Showing posts from 2015

Top Records of 2015: 13-7

13. The Sonics - This is the Sonics (Revox)

Who would expect a band that hasn't released a record for more than forty years to rock so hard? This is the Sonics undoubtedly shows that rock and roll is not necessarily a young person's game. The Sonics prove they still have what it takes in spades, delivering a record that has all the power of their early recordings with the levels turned up to eleven. The recording sounds crisp and clean, and the band has power to spare. The mono recording captures the power and passion of a group that sounds psyched to still be playing together and does not lessen the sheer visceral impact of their chosen material and performances. While it does not quite match the intensity of their 60s recordings, the album packs a wallop. Gerry Roslie still has the pipes to belt out frantic rock and roll numbers and Larry Parypa plays some riffs that could teach the youngsters a thing or two. Rob Lind blows his sax with the expected squall. The n…

Top Records of 2015: Honorable Mentions

Honorable Mentions (In No Particular Order):

Fuzz - Fuzz II (In The Red)

Meatwave - Delusion Moon (SideOneDummy)

Hop Along - Painted Shut (Saddle Creek)

The Bottle Rockets - South Broadway Athletic Club (Bloodshot)

Lucero - All A Man Should Do (ATO)

Will Johnson - Swan City Vampires (Undertow)

Turnpike Troubadours - Self-Titled (Bossier City)

Lou Barlow - Brace the Wave (Domino)

Eileen Jewell - Sundown Over Ghost Town (Signature Sounds)

Yo La Tengo - Stuff Like That There (Matador)

Track This: The Replacement's "Unsatisfied"

The Replacements have been one of my favorite bands for a very long time, and they have been getting me through some tough times lately. My dissertation is nearing the halfway point, and I have not had a moment to blog lately. I can't believe it's been two months. Today the playlist contained some Sonic Youth followed by the Replacement's amazing Let It Be, an album that changes those who listen intently.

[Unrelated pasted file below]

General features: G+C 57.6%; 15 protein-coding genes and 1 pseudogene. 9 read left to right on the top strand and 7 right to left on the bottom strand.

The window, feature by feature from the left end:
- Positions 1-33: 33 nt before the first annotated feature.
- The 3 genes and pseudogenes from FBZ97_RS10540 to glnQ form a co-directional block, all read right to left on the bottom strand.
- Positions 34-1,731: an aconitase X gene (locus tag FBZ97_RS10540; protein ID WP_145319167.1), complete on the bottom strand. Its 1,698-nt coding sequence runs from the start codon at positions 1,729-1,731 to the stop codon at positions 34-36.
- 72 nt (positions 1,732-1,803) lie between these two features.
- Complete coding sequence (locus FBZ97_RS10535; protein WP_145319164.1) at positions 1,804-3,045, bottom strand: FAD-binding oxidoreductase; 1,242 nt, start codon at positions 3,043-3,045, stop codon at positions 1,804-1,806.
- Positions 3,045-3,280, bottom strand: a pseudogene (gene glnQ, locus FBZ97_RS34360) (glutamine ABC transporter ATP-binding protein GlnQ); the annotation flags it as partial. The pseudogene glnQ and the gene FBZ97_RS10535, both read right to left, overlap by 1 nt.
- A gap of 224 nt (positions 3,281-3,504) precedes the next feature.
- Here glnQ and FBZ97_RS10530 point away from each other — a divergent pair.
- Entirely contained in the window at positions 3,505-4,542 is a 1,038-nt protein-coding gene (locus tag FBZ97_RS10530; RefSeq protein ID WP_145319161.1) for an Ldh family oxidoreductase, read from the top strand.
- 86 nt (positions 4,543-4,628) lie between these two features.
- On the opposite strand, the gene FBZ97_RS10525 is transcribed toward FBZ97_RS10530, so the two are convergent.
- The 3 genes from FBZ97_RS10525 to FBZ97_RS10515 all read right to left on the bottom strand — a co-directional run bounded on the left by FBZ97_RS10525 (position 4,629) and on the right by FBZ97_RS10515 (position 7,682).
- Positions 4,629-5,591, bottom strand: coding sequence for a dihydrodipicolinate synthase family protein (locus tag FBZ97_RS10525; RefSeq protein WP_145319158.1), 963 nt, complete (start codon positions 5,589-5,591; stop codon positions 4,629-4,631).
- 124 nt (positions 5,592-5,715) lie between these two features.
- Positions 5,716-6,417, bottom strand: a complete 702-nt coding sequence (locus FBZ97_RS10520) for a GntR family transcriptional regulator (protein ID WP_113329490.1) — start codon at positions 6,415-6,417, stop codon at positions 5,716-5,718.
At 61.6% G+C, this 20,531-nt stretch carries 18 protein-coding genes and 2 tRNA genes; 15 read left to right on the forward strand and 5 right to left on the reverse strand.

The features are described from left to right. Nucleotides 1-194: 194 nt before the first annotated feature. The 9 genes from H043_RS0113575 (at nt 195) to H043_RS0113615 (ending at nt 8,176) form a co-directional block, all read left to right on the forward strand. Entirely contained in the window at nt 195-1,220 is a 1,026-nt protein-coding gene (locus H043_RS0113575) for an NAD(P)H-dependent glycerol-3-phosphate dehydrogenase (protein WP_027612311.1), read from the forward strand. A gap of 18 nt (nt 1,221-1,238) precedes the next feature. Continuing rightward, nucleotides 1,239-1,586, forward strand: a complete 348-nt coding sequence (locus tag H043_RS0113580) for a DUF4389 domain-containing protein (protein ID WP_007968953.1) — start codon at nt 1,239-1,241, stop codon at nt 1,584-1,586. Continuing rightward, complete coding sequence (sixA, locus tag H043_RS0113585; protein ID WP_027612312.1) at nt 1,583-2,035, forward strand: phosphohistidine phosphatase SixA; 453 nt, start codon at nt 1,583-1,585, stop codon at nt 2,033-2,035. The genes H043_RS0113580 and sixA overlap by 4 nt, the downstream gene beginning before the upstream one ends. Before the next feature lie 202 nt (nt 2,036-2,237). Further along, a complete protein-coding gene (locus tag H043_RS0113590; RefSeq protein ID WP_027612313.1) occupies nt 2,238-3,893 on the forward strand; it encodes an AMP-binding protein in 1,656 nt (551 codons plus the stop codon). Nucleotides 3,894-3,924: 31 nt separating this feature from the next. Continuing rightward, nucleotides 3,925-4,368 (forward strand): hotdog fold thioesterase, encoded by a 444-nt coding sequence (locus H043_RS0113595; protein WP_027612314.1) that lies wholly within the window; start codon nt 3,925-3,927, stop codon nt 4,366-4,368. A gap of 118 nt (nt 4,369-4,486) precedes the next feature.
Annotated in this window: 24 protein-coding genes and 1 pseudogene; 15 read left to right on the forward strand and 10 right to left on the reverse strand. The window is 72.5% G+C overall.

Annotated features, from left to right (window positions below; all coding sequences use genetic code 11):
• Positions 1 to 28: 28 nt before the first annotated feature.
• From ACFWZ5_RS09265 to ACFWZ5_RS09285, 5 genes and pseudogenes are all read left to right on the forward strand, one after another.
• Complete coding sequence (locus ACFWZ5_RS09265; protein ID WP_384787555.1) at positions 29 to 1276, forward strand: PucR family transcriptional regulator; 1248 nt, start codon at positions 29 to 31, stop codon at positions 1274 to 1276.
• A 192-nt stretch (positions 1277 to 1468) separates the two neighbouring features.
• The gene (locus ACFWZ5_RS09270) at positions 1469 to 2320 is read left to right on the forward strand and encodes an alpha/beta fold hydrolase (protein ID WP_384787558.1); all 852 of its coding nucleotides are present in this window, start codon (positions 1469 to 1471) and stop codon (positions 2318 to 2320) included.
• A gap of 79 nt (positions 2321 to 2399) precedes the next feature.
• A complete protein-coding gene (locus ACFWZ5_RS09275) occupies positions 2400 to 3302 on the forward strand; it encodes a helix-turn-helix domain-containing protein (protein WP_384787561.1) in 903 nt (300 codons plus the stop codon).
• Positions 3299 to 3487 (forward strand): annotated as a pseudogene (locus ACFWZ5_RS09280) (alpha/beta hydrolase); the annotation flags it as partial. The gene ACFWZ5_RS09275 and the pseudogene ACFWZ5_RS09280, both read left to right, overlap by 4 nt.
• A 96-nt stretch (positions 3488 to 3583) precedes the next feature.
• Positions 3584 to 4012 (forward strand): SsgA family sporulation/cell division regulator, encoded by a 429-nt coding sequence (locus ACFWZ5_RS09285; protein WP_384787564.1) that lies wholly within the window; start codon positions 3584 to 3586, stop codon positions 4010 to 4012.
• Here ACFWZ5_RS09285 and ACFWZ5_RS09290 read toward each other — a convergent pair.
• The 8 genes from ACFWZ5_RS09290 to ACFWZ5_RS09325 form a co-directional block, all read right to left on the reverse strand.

Picking a track to review from such a monumental album is extremely difficult. Where does one start? The album begins with the classic, propulsive rocker, "I Will Dare," and does not let up. "My Favorite Thing" is a pure pop wonder. "We're Comin' Out" has one of the coolest punky riffs of the band's early period before they signed to Sire. It recalls Husker Du more than most of their other songs. "Tommy Gets His Tonsils Out" is another punky piss-take, showcasing Paul Westerberg's sense of humor. "Androgynous&q…

Track This: Filth's "The List"

When I was a young and impressionable punk rock kid in the 1990s, I went down a lot of paths. I was indoctrinated into the fold like many a naïve youth of the time by Green Day and then after pursuing their earlier albums and the Lookout Records catalog, I stumbled on to Fat Wreck Chords and Epitaph before disappearing ever further into the underground and classic hardcore. I flirted with many labels and have moved into other genres practically entirely, but I never forgot my love for those earlier records.